Ok, so, this is gonna get a little biographical.

I was very excited by the Ultimate line back in the early 2000’s. It got me back into comics, to be honest. Living in Australia had always made getting comics regularly somewhat difficult for a teenager with virtually no income who lived quite a way from a “big” city. Comics just aren’t as ubiquitous to the experience of growing up as they are in America, and our newsagents stocked some, but not many, and never the same ones month to month. I saw the X-Men animated show in the mid 90’s, got random issues here and there, but high school showed me how alone I was in my appreciation of them. Video games took over, largely, until I was old enough to travel outside of my local area. Seemingly on cue, Marvel had only recently begun Ultimate Spider-Man, but I’d never been a fan of the wall-crawler. Ultimate X-Men though? It was like a drug. New stories unencumbered by continuity, written by “edgy” newer writers like Millar and Bendis? Kubert art? Ultimate X-Men, then Ultimates, took hold and for a while they were all I bought, comics wise.

The Fantastic Four were never really a team I’d had much to do with. I only started getting Ultimate Fantastic Four since they were so obviously missing from that new universe. And so, while I didn’t really have too much in the way of expectations, I wasn’t really expecting… well, this.

Let’s “Reed” Ultimate Fantastic Four – The Fantastic: Part 2

Issue two opens up Five Years Ago, making it six years since we left Reed, Johnny and Sue at the Baxter Building. They’re being lectured by a disgusting looking man the students refer to as The Moleman. So subtlety is out the window then.

Sue catches Reed looking at her so obviously they're in love.

That’s it. Sue and Reed’s great romance. They’re meant to be guys, don’t ask questions!

For those who don’t know, The Moleman is one of the original Fantastic Four’s oldest villains, being the ruler of a subterranean realm of people called moloids. Like many of the Fantastic Four’s villains he’s not a criminal in the same sense as The Joker or Lex Luthor, rather a ruler, a king, whose ambitions are for the good of his own people, but which clash with the people of New York, or the Earth in general. Dr. Doom. Namor. Galactus. Moleman. Annihilus. Black Bolt. Black Panther. Many allies and foes of the Fantastic Four tend to be rulers in one way or another and this speaks to the fact that the Fantastic Four aren’t “superheroes” in the same vein as Superman or Captain America. They’re explorers. Scientists. They originally got their powers from a trip into space, after all. They’re not out stopping bank robbers or mafia bosses, they’re travelling to strange new places and worlds and finding adventure along the way. But they’re a family at the same time, and that’s what continues to define them.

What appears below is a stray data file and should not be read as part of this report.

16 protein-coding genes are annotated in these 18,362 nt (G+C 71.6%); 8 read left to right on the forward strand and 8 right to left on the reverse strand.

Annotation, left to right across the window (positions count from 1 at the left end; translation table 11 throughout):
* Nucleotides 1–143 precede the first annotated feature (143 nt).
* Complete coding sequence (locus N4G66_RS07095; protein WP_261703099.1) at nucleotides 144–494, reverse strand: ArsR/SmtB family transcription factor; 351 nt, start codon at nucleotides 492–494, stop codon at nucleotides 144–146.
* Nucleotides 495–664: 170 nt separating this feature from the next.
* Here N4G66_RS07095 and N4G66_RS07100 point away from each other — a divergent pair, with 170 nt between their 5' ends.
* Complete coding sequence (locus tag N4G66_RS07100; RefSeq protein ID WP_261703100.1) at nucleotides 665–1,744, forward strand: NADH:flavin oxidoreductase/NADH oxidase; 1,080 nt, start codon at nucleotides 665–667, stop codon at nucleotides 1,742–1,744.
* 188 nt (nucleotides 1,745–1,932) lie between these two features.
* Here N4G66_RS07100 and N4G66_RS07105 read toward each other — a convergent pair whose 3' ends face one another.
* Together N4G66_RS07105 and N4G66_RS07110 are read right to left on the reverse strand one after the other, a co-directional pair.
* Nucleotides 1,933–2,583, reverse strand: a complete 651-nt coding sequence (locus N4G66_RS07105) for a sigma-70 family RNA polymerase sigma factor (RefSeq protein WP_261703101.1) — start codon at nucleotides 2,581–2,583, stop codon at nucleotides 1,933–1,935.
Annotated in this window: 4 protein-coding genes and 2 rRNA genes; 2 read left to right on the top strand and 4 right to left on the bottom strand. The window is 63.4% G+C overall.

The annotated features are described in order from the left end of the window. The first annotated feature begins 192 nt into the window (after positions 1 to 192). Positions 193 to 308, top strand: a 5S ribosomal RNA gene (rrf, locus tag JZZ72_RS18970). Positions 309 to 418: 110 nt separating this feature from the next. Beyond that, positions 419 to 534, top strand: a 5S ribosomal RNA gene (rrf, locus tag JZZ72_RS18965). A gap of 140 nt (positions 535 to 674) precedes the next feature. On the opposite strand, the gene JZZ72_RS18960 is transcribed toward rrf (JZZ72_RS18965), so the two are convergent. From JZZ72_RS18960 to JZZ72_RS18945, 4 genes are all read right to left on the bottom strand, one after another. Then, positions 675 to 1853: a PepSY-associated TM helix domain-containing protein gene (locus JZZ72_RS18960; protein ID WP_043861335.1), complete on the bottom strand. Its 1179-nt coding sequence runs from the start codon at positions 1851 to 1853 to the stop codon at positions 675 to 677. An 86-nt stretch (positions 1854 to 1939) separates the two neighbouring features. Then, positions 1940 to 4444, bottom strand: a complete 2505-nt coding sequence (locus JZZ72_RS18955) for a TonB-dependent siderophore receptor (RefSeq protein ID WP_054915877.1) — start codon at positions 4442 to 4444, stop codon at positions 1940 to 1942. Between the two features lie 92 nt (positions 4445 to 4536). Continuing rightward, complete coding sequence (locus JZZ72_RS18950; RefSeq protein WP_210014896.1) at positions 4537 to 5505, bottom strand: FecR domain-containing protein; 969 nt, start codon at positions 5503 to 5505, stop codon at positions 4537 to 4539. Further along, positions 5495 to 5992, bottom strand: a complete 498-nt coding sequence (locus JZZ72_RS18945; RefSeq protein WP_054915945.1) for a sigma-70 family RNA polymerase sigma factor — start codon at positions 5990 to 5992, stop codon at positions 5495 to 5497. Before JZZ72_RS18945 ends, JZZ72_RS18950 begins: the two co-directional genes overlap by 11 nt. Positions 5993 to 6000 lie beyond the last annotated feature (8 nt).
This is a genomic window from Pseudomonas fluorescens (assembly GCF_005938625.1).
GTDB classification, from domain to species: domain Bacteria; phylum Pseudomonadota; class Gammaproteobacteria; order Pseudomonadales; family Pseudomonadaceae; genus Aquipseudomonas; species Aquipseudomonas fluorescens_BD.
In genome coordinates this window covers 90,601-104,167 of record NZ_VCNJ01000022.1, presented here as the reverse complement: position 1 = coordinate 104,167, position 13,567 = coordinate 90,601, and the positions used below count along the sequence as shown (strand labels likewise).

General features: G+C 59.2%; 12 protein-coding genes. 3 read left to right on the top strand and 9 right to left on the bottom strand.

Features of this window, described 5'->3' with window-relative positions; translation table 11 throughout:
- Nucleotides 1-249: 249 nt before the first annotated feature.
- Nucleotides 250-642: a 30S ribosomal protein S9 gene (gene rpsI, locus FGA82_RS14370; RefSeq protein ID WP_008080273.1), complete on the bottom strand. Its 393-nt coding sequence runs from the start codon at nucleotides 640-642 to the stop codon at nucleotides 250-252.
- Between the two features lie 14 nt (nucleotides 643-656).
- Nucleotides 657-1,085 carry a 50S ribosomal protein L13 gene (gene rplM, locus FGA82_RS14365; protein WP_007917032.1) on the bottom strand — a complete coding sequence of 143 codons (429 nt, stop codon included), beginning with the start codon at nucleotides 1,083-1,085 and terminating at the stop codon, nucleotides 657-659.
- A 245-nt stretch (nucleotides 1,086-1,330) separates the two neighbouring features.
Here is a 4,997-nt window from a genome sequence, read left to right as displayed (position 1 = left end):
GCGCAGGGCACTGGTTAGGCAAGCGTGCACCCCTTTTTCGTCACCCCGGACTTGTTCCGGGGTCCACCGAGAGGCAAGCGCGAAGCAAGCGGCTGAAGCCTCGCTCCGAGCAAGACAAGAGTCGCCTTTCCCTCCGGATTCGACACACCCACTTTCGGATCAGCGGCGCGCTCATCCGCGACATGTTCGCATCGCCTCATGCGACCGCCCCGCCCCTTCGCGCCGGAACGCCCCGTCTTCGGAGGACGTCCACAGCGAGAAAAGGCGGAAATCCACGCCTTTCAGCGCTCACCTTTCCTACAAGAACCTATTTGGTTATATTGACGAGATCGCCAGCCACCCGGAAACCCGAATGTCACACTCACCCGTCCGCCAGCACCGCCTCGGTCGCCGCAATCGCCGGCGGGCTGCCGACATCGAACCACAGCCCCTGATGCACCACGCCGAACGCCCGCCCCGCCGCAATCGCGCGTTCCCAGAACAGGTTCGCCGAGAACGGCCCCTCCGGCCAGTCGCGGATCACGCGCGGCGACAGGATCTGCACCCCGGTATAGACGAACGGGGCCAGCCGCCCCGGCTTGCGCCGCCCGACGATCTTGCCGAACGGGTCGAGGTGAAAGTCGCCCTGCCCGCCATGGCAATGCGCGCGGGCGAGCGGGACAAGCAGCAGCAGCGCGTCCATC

So the kids of the Baxter Building all mock the Moleman as he leaves, with only one of them, Victor, standing up for their teacher. They seem surprised when the attractive young man speaks to them cementing the arrogant loner portion of the character’s personality. Later we find Victor has broken into Reed’s room to “fix” his calculations. His math is right, but Reed is angry about his methods, and so the seeds of their friendship are sewn. They agree to work together on Reed’s project involving the Negative Zone. Meanwhile Sue and Reed have become close, as friends, though we are treated to some very obvious moments of the two of them glancing at each other, being flustered etc, basically doing all the cliché things that shows they like each other. It’s very standard stuff and it’s another wasted opportunity for the book. For what could have been a vast and unique new version of these characters they stay pretty close to the familiar. And so far that seems to be the biggest crime these comics have committed.

The origin of Dr Doom!

That’s it. That’s their whole friendship. The defining relationship for the single greatest villain the Fantastic Four ever face.

The Ultimate Universe was touted as bringing these stories into the “New Millenium”, and updating them for the current audiences, but out of all the various books The Ultimates was the only one to really CHANGE, rather than merely update, the basic premise. Circumstantial changes were made to the X-Men, and Spider-Man, but instead of a group of established superheroes teaming up to face a threat none of them could face alone, The Ultimates were a group specifically formed by S.H.I.E.L.D as an answer to the threats posed by the newly emerging mutants and genetically engineered villains*. Most of the characters shared similar origins to their original counterparts, though some specifically became heroes to be a part of The Ultimates. Here the Ultimate Fantastic Four are still a group who have come together to partake in a Reed Richards Experiment and are changed forever because of it. They are still basically the same people, basically the same group, even so much that in a few pages Ben Grimm returns to the book for absolutely no reason aside from the fact that he NEEDS to be there.